Old cookbooks are some of my favorites. Not only are they full of tried and true recipes, but they also hearken back to the days of do-it-yourself-ness, a sure fire money-saving method.
I adapted this recipe for French Toast in Betty Crocker’s Do Ahead Cookbook: From the Freezer and the Refrigerator, © 1972. It is a practically perfect way to make french toast. You can prepare a large batch of crispy, crunchy, battered bread at one time. A great way for a crowd (or my family) to eat at one time. I used a package of large French rolls, sliced on the diagonal, which created ideal-sized dippers for the kiddos. An added plus is that you can wrap them well for freezing and store them for later eating.
Oven French Toast
- 5 egg
- 1 ¼ cup milk
- 1 ½ tablespoon granulated sugar
- ½ teaspoon salt
- 4 Italian sub rolls sliced on the diagonal
- Heat the oven to 500°. Grease several baking sheets with nonstick cooking spray. Do not use parchment as it will burn at this high heat.
- In a shallow dish, mix the eggs, milk, sugar, and salt. Dip the bread pieces in the egg mixture and arrange on the prepared baking sheets.
- Bake until the underside is golden, about five minutes. Turn slices; bake until golden brown, about 2-5 minutes more. Watch them carefully to prevent burning!
- Serve with butter and pancake syrup.
To serve: When ready to serve, place in a 375° oven on ungreased baking sheet. Heat until hot, 8 to 10 minutes. You can simply pop smaller quantities into the toaster or toaster oven. Nutritional values may vary based on the size bread you use. Values here represent two slices of bread.
greetings from Germany and a big thank you for your blogs. I found several inspirational meals and tips I could use for my family.
The French toasts are here made in a fry pan and are known as “Arme Ritter”, literally “poor knights” – don’t ask me how they got their name. My kids could eat them nearly every day. They work fine with almost every kind of bread and we season them with a little sugar and cinnamon. Who’s in the mood eats some applesauce or any other fruit compote beside (or on top as my children).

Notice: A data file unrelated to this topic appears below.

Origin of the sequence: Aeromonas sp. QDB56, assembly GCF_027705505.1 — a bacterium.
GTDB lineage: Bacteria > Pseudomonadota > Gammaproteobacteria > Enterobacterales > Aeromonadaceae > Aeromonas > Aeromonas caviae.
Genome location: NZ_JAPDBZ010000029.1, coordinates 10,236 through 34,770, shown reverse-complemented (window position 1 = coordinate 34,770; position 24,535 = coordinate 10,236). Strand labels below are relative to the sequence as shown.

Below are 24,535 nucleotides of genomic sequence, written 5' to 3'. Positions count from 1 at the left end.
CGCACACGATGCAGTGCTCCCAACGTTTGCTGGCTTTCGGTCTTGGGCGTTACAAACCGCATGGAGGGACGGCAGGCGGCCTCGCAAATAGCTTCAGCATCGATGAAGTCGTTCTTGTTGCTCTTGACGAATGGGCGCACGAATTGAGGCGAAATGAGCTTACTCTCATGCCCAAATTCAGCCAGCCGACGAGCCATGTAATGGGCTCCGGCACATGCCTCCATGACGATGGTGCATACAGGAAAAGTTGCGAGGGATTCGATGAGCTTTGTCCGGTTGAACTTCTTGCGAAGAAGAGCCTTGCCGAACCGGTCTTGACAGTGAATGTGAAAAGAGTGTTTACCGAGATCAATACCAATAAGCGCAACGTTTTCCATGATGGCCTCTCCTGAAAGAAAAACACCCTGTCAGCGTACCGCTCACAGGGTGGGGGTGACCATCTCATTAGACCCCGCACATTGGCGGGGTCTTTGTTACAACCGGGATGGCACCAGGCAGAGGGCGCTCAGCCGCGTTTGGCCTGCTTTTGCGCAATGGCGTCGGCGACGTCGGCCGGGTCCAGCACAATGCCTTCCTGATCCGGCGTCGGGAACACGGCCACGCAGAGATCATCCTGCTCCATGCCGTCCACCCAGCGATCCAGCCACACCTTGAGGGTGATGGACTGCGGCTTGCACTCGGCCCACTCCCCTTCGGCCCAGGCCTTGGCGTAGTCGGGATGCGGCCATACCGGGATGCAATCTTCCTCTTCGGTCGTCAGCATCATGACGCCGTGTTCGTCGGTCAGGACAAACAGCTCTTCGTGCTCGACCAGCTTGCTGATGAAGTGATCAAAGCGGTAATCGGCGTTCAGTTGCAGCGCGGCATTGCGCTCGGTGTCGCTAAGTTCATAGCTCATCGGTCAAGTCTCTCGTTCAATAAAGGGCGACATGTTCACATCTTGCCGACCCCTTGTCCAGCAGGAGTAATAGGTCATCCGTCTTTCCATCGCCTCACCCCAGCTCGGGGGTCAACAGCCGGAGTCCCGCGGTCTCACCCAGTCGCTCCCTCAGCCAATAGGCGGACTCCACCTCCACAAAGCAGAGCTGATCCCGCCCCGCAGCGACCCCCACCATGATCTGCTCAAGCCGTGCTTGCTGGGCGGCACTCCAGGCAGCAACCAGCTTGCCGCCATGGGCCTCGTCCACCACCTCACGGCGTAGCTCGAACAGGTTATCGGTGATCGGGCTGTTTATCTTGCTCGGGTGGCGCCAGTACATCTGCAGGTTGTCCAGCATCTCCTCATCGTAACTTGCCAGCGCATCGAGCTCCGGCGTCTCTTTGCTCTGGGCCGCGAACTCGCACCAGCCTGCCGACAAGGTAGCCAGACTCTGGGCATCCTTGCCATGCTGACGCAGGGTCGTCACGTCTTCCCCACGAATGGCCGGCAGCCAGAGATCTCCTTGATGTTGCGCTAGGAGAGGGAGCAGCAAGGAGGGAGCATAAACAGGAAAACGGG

I just made this and it seems the key to not sticking is to make sure it is really golden brown before you flip them. I tried to flip when they were really light and they stuck. And I added some vanilla and used part almond milk for the regular milk. Sooo good! I can’t wait to freeze some.
@Dana, Thanks for the feedback! That’s great to know.
I made this today and it stuck horribly – I had to scrape them off the pan to turn them – and left most of the “crust” on the pan. Wonder what I’m doing wrong? I used a large non-stick jelly roll pan and brushed it with a tablespoon or so of canola oil.
I’ve almost always used a silpat mat and the times that I’ve gone without, it has been hit or miss on the flipping. My guess is that a silpat or parchment will be more successful. I’m sorry that it didn’t work for you!
When King’s Hawaiian bread goes on sale, I buy several loaves to make-and-freeze french toast. It makes the most delicious french toast!
This sounds really good!!!!
Yes, that should be fine.
Robby, Emily and the rest of them...
Can you use French bread? Walmart had it on sale for .90 the other day so I bought some 😉